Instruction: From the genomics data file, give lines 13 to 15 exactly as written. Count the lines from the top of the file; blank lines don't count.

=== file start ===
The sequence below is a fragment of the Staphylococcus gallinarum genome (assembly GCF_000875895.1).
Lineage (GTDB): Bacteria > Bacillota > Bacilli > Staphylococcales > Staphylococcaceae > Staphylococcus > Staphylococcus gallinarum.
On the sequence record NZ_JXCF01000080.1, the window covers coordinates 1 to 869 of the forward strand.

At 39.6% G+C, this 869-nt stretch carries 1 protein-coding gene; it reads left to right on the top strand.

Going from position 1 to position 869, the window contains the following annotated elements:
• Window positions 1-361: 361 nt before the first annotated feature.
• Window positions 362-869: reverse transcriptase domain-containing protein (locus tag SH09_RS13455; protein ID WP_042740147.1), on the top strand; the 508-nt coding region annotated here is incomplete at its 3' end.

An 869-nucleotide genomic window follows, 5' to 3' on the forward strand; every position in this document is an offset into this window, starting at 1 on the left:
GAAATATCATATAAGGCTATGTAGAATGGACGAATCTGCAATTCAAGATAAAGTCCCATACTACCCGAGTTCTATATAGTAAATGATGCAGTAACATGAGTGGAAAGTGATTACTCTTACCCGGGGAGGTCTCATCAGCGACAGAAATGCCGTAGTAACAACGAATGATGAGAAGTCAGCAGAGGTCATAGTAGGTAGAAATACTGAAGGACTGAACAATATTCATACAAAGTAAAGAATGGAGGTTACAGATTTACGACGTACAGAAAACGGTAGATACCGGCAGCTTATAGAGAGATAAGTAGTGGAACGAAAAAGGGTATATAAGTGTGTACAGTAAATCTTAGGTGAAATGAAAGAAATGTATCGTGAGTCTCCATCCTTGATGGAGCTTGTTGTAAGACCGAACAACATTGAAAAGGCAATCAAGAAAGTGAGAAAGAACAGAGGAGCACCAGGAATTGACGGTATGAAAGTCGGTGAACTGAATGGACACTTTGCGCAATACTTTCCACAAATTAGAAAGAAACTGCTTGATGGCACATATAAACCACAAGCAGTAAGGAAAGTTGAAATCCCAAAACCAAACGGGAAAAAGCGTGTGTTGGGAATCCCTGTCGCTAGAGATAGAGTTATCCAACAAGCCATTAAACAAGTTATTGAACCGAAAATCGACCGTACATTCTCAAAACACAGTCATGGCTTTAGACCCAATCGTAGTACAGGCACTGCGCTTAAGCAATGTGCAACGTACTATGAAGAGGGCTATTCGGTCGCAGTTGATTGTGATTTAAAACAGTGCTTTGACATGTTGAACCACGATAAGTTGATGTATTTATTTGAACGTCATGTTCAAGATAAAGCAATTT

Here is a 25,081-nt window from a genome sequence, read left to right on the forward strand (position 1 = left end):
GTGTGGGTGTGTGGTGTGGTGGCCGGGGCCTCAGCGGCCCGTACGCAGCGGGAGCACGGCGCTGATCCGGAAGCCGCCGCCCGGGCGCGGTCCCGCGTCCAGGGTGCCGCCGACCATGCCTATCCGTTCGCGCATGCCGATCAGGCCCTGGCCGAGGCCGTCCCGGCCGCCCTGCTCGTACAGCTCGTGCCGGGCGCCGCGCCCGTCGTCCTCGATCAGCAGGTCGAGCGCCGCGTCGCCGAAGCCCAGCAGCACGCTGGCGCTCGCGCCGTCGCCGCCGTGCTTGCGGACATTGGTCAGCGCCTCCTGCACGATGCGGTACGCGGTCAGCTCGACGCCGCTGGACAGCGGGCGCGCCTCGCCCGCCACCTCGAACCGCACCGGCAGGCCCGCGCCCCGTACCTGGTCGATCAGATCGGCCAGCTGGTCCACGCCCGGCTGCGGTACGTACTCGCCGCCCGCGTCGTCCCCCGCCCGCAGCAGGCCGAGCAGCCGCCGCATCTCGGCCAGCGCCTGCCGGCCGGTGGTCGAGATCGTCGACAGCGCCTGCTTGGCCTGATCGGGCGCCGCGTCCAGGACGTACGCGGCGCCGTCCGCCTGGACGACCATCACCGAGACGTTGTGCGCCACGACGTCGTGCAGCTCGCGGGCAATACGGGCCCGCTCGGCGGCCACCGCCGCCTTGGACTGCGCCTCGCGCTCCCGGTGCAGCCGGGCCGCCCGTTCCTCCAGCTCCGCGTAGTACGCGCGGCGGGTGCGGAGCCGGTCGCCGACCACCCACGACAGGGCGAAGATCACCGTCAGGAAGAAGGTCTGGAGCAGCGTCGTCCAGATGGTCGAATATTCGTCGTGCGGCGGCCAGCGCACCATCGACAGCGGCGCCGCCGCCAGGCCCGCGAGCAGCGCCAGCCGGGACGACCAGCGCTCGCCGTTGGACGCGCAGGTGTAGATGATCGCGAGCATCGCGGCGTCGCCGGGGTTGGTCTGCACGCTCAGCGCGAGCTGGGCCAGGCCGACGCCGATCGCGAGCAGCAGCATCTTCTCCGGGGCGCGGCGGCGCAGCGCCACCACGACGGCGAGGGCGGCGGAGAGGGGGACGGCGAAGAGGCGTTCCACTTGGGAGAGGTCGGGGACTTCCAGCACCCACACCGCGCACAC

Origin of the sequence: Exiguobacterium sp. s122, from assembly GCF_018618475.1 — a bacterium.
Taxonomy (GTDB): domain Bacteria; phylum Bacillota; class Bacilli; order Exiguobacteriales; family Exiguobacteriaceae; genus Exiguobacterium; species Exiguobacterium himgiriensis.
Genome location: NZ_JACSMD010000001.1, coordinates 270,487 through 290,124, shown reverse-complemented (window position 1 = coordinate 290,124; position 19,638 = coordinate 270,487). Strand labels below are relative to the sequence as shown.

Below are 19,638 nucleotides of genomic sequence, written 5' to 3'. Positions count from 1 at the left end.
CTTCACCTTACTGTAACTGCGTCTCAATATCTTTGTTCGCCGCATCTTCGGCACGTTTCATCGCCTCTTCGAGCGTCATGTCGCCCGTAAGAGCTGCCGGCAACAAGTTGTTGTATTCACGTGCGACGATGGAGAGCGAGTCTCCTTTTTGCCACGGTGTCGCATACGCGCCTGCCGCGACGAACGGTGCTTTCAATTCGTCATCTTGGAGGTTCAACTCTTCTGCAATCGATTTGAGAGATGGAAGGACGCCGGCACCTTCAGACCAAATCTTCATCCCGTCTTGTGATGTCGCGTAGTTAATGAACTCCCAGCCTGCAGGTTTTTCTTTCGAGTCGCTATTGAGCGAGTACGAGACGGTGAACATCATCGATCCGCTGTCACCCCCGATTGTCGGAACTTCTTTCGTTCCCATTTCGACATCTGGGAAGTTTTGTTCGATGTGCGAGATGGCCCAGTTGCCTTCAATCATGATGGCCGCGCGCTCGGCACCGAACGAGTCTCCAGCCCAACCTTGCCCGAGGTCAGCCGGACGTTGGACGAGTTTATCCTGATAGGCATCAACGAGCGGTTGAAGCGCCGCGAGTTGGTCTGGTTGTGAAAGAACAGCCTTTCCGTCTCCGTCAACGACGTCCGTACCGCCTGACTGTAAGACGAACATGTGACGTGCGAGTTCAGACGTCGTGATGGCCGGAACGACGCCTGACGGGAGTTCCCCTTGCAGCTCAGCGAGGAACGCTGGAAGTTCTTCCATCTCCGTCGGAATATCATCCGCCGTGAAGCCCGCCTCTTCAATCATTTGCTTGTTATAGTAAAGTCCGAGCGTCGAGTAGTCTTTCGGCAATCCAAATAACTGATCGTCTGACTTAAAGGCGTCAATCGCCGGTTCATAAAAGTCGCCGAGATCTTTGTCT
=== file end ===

Taxonomy (GTDB): domain Bacteria; phylum Bacillota; class Bacilli; order Exiguobacteriales; family Exiguobacteriaceae; genus Exiguobacterium; species Exiguobacterium himgiriensis.
Genome location: NZ_JACSMD010000001.1, coordinates 270,487 through 290,124, shown reverse-complemented (window position 1 = coordinate 290,124; position 19,638 = coordinate 270,487). Strand labels below are relative to the sequence as shown.

Below are 19,638 nucleotides of genomic sequence, written 5' to 3'. Positions count from 1 at the left end.